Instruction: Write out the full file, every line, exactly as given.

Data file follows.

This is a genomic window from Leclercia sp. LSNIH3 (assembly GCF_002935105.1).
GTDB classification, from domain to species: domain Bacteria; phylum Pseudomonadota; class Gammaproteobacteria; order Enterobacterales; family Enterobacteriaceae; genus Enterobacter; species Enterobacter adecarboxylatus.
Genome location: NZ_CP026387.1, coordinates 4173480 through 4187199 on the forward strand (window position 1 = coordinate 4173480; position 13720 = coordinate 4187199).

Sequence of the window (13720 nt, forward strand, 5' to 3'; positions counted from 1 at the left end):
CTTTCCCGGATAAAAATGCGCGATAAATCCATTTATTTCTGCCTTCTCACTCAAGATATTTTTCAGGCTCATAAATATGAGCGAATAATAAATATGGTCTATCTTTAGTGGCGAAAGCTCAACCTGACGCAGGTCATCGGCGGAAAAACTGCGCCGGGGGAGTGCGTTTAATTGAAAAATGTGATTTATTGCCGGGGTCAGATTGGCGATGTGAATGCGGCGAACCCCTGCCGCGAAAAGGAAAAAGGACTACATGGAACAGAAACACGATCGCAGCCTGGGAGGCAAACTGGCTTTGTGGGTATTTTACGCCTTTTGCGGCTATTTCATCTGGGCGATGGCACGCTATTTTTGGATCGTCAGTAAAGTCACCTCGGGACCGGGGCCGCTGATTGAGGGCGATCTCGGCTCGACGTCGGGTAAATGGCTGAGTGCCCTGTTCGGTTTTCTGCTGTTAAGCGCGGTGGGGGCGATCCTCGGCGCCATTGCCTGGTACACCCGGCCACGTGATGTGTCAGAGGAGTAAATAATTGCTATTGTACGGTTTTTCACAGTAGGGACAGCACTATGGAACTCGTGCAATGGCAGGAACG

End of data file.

This is a genomic window from Leclercia sp. LSNIH3 (assembly GCF_002935105.1).
GTDB classification, from domain to species: domain Bacteria; phylum Pseudomonadota; class Gammaproteobacteria; order Enterobacterales; family Enterobacteriaceae; genus Enterobacter; species Enterobacter adecarboxylatus.
Genome location: NZ_CP026387.1, coordinates 4173480 through 4187199 on the forward strand (window position 1 = coordinate 4173480; position 13720 = coordinate 4187199).

Sequence of the window (13720 nt, forward strand, 5' to 3'; positions counted from 1 at the left end):
CTTTCCCGGATAAAAATGCGCGATAAATCCATTTATTTCTGCCTTCTCACTCAAGATATTTTTCAGGCTCATAAATATGAGCGAATAATAAATATGGTCTATCTTTAGTGGCGAAAGCTCAACCTGACGCAGGTCATCGGCGGAAAAACTGCGCCGGGGGAGTGCGTTTAATTGAAAAATGTGATTTATTGCCGGGGTCAGATTGGCGATGTGAATGCGGCGAACCCCTGCCGCGAAAAGGAAAAAGGACTACATGGAACAGAAACACGATCGCAGCCTGGGAGGCAAACTGGCTTTGTGGGTATTTTACGCCTTTTGCGGCTATTTCATCTGGGCGATGGCACGCTATTTTTGGATCGTCAGTAAAGTCACCTCGGGACCGGGGCCGCTGATTGAGGGCGATCTCGGCTCGACGTCGGGTAAATGGCTGAGTGCCCTGTTCGGTTTTCTGCTGTTAAGCGCGGTGGGGGCGATCCTCGGCGCCATTGCCTGGTACACCCGGCCACGTGATGTGTCAGAGGAGTAAATAATTGCTATTGTACGGTTTTTCACAGTAGGGACAGCACTATGGAACTCGTGCAATGGCAGGAACG